Our kitchen sink area
Lucinda Flynn, from Hurstbridge, is the owner of Going Green Solutions, a local company that sells eco-products.
When you use re-usable packaging, drink bottles, recycle everything you can, cook lots of your own food and buy in bulk, you’ll notice that your kitchen develops a much more complex set of needs than the conventional kitchen.
For example, how to dry your bottles and silicone wraps? How to dispense of bulk olive oil? Where to conveniently collect all those little bits of metal and aluminium so they can be recycled?
Here are some of the ways that my family have found work for us – and I hope that they might give you some ideas and inspiration!
|1. The first thing you might notice about our kitchen sink area is that it extends way beyond the sink and dish rack – we have too many things to wash, drain, store and access easily. The metal dish rack is a great design, but we’ve added several other parts to it to make it more functional for us.|
|2. An extra metal basket that we found at the op-shop is fastened on to the main rack, as a great spot to hold bottles brushes, nailbrush and sundries.|
|3. The bottom section of our dish rack is the perfect place to dry off lids and smaller bits and pieces.|
|4. An old strainer hangs from a hook on the wall, giving us a great spot to drain cutlery and cooking utensils. It drains straight into the sink.|
|5. Another great op-shop score was these black ‘things’ that work perfectly to dry bottles of all shapes and sizes. We’ve connected them to the dish rack with cable ties and use them constantly.|
6. A little wooden shelf sits just to the left of the dish rack and houses the chook bucket and compost bin on the top plus drink bottles in the middle. Attached to the side is a bucket where we put all our little metal and aluminium scraps. The little bucket has hooks that allow it to hang from the shelf, and is designed as a compost collection bucket, but we quickly discovered that it is way too small to collect our kitchen scraps and, for us, this is a much better use for it.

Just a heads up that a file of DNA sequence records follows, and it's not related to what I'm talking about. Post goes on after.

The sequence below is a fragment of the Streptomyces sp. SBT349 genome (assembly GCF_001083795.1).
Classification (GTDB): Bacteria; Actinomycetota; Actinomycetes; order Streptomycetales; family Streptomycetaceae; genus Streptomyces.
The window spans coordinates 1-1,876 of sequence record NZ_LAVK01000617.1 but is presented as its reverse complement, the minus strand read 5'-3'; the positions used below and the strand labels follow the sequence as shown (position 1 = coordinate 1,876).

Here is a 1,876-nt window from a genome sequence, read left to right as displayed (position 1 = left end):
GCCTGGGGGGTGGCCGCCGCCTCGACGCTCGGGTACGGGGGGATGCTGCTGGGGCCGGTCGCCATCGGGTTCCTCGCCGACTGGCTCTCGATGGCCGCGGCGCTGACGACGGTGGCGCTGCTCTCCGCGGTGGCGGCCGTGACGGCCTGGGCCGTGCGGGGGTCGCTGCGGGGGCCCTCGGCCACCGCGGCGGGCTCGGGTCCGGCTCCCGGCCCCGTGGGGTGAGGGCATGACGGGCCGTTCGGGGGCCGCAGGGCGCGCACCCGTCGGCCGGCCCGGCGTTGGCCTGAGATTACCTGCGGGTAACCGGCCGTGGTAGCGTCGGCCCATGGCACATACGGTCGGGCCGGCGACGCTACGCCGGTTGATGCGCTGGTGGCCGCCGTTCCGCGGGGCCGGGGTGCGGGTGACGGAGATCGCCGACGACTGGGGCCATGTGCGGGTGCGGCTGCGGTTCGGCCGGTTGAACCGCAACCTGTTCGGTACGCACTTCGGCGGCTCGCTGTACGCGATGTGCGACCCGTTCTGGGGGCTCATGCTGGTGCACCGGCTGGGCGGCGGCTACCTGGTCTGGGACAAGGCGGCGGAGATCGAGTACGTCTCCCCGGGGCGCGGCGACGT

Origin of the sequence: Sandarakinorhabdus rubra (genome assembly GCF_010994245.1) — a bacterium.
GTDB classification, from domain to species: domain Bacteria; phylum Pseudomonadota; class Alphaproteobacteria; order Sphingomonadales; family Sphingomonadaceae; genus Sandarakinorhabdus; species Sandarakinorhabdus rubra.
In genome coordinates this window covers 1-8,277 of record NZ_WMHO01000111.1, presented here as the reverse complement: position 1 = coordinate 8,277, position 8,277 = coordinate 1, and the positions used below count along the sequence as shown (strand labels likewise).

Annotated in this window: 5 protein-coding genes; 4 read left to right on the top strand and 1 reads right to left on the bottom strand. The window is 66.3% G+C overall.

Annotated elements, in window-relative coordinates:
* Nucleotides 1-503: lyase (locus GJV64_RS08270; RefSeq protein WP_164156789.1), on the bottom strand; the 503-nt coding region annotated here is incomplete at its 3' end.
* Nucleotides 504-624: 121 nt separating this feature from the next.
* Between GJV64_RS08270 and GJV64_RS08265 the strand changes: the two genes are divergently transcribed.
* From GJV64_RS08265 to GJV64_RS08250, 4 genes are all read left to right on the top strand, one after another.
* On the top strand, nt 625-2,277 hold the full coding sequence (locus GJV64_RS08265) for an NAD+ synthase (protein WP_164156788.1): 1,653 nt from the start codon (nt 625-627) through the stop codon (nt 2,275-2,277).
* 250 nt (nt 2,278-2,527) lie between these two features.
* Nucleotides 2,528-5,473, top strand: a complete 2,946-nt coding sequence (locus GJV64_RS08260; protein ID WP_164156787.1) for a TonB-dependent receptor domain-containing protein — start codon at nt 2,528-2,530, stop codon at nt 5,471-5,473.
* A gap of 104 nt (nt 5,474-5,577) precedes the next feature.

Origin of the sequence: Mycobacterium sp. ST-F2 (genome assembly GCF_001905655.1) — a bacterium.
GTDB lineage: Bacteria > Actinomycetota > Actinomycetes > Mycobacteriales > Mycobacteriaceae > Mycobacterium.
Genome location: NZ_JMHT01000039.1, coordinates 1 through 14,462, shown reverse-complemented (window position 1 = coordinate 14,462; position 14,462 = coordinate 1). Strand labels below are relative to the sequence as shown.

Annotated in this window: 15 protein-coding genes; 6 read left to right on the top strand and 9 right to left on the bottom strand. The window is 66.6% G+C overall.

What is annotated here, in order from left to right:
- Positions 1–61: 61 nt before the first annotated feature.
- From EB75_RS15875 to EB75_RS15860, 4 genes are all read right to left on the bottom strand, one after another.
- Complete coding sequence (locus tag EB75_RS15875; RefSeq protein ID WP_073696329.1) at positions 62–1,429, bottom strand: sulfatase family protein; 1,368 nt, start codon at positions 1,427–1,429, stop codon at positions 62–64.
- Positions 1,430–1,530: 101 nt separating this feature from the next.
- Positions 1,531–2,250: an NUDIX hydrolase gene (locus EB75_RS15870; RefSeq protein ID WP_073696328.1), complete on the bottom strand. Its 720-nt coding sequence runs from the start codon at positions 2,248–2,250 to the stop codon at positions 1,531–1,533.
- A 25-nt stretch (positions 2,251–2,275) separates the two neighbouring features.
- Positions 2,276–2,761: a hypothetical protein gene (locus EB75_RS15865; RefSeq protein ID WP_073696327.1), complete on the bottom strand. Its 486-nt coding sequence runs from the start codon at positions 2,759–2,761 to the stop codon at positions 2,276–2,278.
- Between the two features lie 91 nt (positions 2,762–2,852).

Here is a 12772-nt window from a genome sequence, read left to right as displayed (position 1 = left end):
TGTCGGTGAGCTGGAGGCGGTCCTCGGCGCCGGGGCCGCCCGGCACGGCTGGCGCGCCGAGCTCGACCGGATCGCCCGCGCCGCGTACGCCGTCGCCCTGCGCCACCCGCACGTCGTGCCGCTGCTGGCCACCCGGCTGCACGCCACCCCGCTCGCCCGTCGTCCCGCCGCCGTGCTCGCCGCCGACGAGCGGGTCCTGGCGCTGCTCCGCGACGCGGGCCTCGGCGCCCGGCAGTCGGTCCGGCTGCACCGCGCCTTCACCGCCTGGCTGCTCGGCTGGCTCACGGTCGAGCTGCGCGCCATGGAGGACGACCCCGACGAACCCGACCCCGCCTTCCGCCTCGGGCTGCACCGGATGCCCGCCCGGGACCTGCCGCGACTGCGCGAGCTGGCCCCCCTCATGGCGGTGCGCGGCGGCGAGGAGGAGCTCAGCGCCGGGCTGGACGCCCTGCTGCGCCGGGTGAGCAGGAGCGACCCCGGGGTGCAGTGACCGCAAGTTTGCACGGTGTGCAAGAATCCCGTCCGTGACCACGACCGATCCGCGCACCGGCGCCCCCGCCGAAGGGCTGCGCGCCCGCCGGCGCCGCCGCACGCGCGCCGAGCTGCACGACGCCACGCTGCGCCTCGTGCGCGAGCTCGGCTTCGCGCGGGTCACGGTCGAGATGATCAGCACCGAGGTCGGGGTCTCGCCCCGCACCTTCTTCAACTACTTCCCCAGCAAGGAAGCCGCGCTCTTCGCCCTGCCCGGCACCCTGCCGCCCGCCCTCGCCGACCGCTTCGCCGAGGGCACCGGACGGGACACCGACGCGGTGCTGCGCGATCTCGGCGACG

Whenever I get an empty steel tin (for example, a soup tin), I stuff it with bottle tops and other small bits of metal, bend the top over, and throw it in the recycle bin. With aluminium, I wait until we have an empty aluminium dog food container and then fill it with all the little bits of aluminium and, again, throw it in the recycle bin. The reason that I do this is that, if we put tiny bits of metal into the recycle bin they are too small to be collected in the right waste stream, but larger pieces can easily be collected and recycled.
7. Next is these awesome white hangers that I found on the op-shop – I wish I could tell you what they are actually meant to be so you could find some for yourself. I even did a google search but could not find anything that resembled them.
They hang from our metal shelf next to the kitchen sink and each has 5 x long ‘arms’ that stand up. They are perfect for drying out silicone wraps, wax wraps, bottles, ziplock bags and anything else light that needs to drain well. They work well for bottles too.
|8. This hanging rack is in constant use, hanging all our colanders, mixing bowls and silicone food covers so that they are super easy to grab in a flash.|
|9. This three-tier glass shelving set is really handy to store bits and pieces from the garden that are in high rotation. Each night, when my husband goes to cook, he can see what has just been picked and needs using. This one sits on the kitchen bench where he cooks.|
|10. Do you buy your olive and veggie oil in bulk? If you do, you’ll need a bottle to decant it into and a way to pour it. The rear bottle in this image has a fantastic metal pourer that we got from the Artisans Botega (Brunswick). They have all sorts of items for DIY anything and everything. I believe that this pourer might be for pouring spirits, but it works great for olive oil too. The front bottle just has a silicone bottle stopper on it to keep the dust out.|
Oh wow, I can so relate to Lucinda’s kitchen! Bits and pieces all around and nothing like the magazine photos where the only items visible are an artfully placed vase and bowl of manicured fruit! I’m forever drying plastic bags for re-use (but I peg them on a tree branch just outside my kitchen) and there’s always an assortment of cans and containers being washed so they go into the recycle stream clean. I drape my silicon wrap inelegantly on the dish drainer until I’m frustrated and shove it into the cupboard (does anyone have suggestions for how to store them?) and fold little bits of aluminium foil into a soft drink until it’s full. Thanks for sharing these useful tips and to also show what real kitchens look like 🙂
Kathleen – Frankston